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Mill Creek Project flows along with recent vote by Huntsville City Council

HUNTSVILLE – The Mill Creek Project designed to rehabilitate the neighborhood off Seminole Drive and west behind the Lowe Mill entertainment campus and ends north of Governors Drive is gaining steam.

At Thursday’s regular meeting of the Huntsville City Council, Mayor Tommy Battle was authorized to enter into an agreement between the city, the Huntsville Housing Authority and McCormack Baron Salazar, for the support of the Mill Creek Choice Neighborhood Initiative Implementation grant application.

“It’s a memorandum of understanding, or MOU,” Shane Davis, director of Urban and Economic Development, told the council. “It’s not a contract.”

The Mill Creek Project will be done over five phases. Davis assured the council money would not be pulled from other planned projects.

“This administration has been planning for this, and remember this is an eight-year build out,” he said. “So our investment is not coming in 24 months and something in the capital plan is gonna take a hit because of this project.

“Now that we have a plan, we’re starting to do take off estimates and we will have that in probably the next 45 or 60 days.”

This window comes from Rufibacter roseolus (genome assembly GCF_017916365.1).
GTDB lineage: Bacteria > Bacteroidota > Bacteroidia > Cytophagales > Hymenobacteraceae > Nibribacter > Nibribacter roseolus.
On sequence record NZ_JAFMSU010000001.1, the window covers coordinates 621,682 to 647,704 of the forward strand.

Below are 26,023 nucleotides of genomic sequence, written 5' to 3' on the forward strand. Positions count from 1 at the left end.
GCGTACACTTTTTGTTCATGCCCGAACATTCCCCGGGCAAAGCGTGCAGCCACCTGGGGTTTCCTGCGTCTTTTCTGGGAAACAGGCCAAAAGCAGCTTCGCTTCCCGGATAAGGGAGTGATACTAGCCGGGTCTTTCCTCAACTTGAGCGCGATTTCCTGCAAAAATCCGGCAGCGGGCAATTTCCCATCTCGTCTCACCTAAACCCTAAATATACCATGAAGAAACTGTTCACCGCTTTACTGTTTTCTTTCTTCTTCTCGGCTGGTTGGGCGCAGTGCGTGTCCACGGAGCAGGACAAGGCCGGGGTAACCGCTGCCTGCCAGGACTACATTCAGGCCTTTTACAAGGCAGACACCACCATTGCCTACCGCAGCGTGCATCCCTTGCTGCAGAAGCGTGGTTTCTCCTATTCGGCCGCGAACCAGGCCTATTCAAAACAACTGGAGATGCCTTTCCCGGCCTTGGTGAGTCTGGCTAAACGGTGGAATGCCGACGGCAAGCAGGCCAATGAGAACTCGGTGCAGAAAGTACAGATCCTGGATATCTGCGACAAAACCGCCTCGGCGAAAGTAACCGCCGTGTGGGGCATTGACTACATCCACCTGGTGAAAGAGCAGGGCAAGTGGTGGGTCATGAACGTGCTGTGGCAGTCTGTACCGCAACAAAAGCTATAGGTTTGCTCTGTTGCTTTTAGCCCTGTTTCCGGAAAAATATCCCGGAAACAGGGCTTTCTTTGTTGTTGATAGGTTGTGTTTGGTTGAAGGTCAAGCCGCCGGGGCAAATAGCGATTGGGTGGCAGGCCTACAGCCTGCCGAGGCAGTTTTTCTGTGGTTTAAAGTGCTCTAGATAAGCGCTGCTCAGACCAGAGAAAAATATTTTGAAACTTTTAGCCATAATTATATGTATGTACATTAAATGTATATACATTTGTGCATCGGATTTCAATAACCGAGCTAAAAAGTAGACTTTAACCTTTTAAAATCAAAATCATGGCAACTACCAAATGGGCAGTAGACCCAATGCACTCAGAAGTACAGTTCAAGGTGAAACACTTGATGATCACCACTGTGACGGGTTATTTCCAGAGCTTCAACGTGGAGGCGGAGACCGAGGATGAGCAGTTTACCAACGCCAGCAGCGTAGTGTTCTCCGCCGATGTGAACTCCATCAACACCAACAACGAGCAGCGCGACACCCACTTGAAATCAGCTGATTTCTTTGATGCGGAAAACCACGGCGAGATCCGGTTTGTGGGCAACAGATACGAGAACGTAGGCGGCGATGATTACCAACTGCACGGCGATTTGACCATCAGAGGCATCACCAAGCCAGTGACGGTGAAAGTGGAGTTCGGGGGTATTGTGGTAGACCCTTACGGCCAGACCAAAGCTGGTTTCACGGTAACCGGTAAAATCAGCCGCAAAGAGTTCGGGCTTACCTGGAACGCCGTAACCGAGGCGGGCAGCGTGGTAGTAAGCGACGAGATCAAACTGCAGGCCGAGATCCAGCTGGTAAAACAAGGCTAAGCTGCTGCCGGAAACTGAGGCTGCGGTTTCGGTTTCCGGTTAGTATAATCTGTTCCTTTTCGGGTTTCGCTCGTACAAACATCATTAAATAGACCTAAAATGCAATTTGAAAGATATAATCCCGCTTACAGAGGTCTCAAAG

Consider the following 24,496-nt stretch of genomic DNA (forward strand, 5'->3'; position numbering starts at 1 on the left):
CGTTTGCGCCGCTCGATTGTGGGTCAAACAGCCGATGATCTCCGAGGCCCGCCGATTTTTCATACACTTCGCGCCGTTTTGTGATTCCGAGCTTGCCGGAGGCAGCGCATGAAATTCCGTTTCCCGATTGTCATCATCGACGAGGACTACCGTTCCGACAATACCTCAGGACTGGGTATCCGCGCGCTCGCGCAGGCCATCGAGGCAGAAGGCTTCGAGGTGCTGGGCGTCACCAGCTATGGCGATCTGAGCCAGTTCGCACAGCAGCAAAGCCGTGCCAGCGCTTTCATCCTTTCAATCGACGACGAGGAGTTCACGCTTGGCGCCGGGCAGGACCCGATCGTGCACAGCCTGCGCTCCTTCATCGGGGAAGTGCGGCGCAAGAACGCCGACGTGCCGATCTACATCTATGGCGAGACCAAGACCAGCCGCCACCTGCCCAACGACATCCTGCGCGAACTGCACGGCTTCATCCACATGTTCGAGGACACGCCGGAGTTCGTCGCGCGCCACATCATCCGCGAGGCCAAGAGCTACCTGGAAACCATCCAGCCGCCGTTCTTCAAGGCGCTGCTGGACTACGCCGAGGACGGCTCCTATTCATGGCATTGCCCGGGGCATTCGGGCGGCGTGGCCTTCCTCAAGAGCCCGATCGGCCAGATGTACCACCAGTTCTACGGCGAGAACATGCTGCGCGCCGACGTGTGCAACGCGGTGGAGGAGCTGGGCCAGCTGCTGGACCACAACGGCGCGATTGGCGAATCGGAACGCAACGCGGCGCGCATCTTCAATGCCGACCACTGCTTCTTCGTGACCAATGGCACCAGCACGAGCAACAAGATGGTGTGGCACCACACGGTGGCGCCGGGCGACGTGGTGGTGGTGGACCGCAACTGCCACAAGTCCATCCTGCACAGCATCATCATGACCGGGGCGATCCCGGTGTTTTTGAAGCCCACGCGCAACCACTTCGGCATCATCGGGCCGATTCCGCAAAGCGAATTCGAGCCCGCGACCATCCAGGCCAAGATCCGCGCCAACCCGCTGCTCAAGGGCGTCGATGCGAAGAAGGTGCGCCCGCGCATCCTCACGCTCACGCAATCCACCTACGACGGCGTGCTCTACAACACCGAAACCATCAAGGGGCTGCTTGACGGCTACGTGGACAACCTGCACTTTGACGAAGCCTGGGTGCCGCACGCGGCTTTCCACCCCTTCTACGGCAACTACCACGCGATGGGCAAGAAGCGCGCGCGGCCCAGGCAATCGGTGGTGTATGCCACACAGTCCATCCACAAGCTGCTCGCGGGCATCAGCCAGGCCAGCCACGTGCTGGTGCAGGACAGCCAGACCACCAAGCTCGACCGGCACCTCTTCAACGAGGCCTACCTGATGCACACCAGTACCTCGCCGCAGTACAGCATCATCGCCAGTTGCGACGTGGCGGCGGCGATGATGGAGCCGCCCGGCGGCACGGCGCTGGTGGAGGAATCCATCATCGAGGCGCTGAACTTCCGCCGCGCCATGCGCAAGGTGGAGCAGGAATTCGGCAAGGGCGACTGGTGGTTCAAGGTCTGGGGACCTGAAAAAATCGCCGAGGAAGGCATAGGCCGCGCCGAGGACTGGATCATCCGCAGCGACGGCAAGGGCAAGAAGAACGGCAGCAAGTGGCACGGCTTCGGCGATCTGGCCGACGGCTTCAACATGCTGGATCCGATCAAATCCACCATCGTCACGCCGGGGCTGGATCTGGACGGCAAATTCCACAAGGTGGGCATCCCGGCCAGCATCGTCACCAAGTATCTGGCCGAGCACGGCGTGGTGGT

The builders, McCormack Baron Salazar and city administrators have opened talks regarding the five phases.

“The MOU is just another step in the process of getting toward the Development Agreement, which will probably be in November,” said Council President David Little.

The Choice Neighborhoods program leverages significant public and private dollars to support locally driven strategies that address struggling neighborhoods with distressed public or HUD-assisted housing through a comprehensive approach to neighborhood transformation.

Local leaders, residents, and stakeholders, such as public housing authorities, cities, schools, police, business owners, nonprofits, and private developers, come together to create and implement a plan that revitalizes distressed HUD housing and addresses the challenges in the surrounding neighborhood.

The program helps communities transform neighborhoods by revitalizing severely distressed public and/or assisted housing and catalyzing critical improvements in the neighborhood, including vacant property, housing, businesses, services and schools.

Choice Neighborhoods is focused on three core goals:

  • Housing: Replace distressed public and assisted housing with high-quality mixed-income housing that is well-managed and responsive to the needs of the surrounding neighborhood;
  • People: Improve outcomes of households living in the target housing related to employment and income, health, and children’s education; and
  • Neighborhood: Create the conditions necessary for public and private reinvestment in distressed neighborhoods to offer the kinds of amenities and assets, including safety, good schools, and commercial activity, that are important to families’ choices about their community.

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